Leonardo da Vinci could visually flip between dimensions, neuroscientist claims
A neuroscientist argues that Da Vicni shared a disorder with Picasso and Rembrandt.
- A neuroscientist at the City University of London proposes that Leonardo da Vinci may have had exotropia, allowing him to see the world with impaired depth perception.
- If true, it means that Da Vinci would have been able to see the images he wanted to paint as they would have appeared on a flat surface.
- The finding reminds us that sometimes looking at the world in a different way can have fantastic results.
An analysis of Renaissance artwork suggests that Leonardo Da Vinci may have had exotropia, a kind of strabismus which causes one of the eyes to be turned outwards, and that the condition may have helped him as a painter by allowing him to switch between three-dimensional and two-dimensional vision. He wouldn't have been alone, other famous painters who are speculated to have had the condition include Rembrandt and Picasso.
Vitruvian Man, by Leonardo da Vinci created c. 1480–1490
The Virtuvian Man. Christopher Tyler suggests that Da Vinci used his own image as a template for the face in the drawing.
Professor Christopher Tyler of the City University of London's optometry division analyzed six pieces of Renaissance art by or held to be images of Da Vinci, including the famous Vitruvian Man. By looking at the paintings, drawings, and statues and applying the same techniques optometrists use on patients, Tyler was able to conclude that the eyes of the men depicted were misaligned.
He concluded that, if the images he analyzed were truly reflective of how Da Vinci looked, that the great artist had a mild case of exotropia.
How would this have helped him paint?
Shira Robbins, a professor of ophthalmology at the University of California at San Diego, who was not involved with the project, explained to The Washington Post how individuals with exotropia often turn to additional information to help understand the world around them:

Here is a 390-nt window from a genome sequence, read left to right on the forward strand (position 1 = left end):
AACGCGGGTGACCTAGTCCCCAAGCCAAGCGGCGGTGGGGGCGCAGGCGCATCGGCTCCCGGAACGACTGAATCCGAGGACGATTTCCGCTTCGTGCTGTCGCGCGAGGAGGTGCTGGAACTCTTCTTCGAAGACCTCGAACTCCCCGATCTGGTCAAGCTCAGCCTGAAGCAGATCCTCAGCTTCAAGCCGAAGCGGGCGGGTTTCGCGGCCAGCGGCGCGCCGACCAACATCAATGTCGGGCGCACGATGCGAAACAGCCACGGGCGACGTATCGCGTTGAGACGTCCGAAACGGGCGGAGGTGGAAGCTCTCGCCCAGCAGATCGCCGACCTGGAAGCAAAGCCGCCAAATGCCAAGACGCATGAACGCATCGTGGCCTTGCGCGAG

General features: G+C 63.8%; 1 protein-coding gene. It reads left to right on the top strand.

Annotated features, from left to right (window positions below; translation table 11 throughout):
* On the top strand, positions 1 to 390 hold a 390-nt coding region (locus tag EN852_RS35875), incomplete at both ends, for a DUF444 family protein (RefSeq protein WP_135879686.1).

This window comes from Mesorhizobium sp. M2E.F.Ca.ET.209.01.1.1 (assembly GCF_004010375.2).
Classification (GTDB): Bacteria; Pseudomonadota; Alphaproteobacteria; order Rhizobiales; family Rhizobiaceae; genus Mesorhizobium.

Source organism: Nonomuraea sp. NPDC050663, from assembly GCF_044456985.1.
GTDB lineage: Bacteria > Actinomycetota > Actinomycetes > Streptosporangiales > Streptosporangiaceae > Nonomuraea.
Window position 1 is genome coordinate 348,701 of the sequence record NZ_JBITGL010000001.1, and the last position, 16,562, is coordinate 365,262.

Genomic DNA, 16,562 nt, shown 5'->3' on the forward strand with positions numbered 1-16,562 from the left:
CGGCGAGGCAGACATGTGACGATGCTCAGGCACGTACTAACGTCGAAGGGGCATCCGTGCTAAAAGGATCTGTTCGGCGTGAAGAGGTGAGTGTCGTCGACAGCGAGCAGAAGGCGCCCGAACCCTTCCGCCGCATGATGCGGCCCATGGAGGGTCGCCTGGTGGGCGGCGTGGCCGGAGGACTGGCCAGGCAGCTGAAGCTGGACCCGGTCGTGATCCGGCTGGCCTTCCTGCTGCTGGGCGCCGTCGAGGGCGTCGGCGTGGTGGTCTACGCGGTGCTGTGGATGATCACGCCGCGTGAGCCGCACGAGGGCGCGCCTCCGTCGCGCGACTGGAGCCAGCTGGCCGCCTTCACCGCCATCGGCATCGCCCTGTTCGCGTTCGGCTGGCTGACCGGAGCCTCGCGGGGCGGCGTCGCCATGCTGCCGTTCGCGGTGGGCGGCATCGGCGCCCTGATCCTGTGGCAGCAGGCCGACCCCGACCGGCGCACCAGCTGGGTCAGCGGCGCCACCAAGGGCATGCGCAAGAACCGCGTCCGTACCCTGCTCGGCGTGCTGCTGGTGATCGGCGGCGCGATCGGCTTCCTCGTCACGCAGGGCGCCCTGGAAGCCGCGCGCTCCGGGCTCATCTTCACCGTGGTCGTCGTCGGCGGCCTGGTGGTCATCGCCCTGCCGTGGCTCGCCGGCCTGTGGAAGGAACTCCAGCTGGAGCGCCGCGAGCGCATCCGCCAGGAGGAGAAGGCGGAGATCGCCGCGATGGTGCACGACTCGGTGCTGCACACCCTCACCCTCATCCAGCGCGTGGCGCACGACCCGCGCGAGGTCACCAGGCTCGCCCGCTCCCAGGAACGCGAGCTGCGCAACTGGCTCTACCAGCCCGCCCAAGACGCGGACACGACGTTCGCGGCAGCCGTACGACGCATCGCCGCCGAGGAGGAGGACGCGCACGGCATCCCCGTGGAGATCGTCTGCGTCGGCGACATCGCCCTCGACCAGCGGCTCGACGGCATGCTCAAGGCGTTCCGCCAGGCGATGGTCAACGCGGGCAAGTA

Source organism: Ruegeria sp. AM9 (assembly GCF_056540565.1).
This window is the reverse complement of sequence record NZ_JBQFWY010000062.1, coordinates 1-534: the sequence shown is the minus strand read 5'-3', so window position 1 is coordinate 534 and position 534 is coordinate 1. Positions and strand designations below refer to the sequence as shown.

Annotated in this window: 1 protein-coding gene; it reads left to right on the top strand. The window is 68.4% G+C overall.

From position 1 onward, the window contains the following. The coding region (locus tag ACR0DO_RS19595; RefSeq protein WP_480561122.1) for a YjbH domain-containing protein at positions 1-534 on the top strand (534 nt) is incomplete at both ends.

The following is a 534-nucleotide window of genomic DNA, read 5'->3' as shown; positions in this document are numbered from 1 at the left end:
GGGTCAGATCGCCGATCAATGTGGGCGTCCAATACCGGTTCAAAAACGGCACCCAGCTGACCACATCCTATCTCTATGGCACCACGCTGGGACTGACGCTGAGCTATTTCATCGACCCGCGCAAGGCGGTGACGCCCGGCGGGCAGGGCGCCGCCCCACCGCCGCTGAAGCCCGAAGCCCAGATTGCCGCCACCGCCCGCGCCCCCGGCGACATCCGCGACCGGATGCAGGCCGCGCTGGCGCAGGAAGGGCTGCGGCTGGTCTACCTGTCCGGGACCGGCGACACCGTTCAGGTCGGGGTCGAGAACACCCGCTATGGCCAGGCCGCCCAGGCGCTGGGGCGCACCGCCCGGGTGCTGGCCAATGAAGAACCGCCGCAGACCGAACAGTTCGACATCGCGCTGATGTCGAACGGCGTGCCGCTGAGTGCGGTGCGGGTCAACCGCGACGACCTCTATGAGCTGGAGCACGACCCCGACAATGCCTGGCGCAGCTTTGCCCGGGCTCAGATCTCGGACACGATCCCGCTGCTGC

"What happens in some people is when they're only using one eye . . . they develop other cues besides traditional depth perception to understand where things are in space, looking at color and shadow in a way that most of us who use both eyes at a time don't really appreciate."
Dr. Robbins agrees that, if the artworks analyzed accurately depict Da Vinci, then he probably had exotropia.
If Da Vinci did have a mild form of the condition, which would allow him to focus with both eyes when concentrating and with one when relaxed, Tyler asserts that the famed artist could have viewed the world in two or three dimensions at will, showing him the world exactly as he would need to recreate it on a flat surface. Quite the superpower for an artist.
Does this mean Da Vinci would have been a hack if he had normal eyesight?
A graph showing the difference in where each eye is focused for each painting, drawing, and statue used in the study. The larger the difference, the more pronounced the exotropia is in the image.
Not at all. What Dr. Tyler is suggesting is that the tendency of people who have exotropia to rely on using one eye to see the world and thereby lose some depth perception allowed Da Vinci to understand better how the three-dimensional objects in the world could be translated into a two-dimensional image on a canvas. This could account for some of Da Vinci's skill in depicting shadow and subtle changes in color, since he would have relied on these details to understand the world.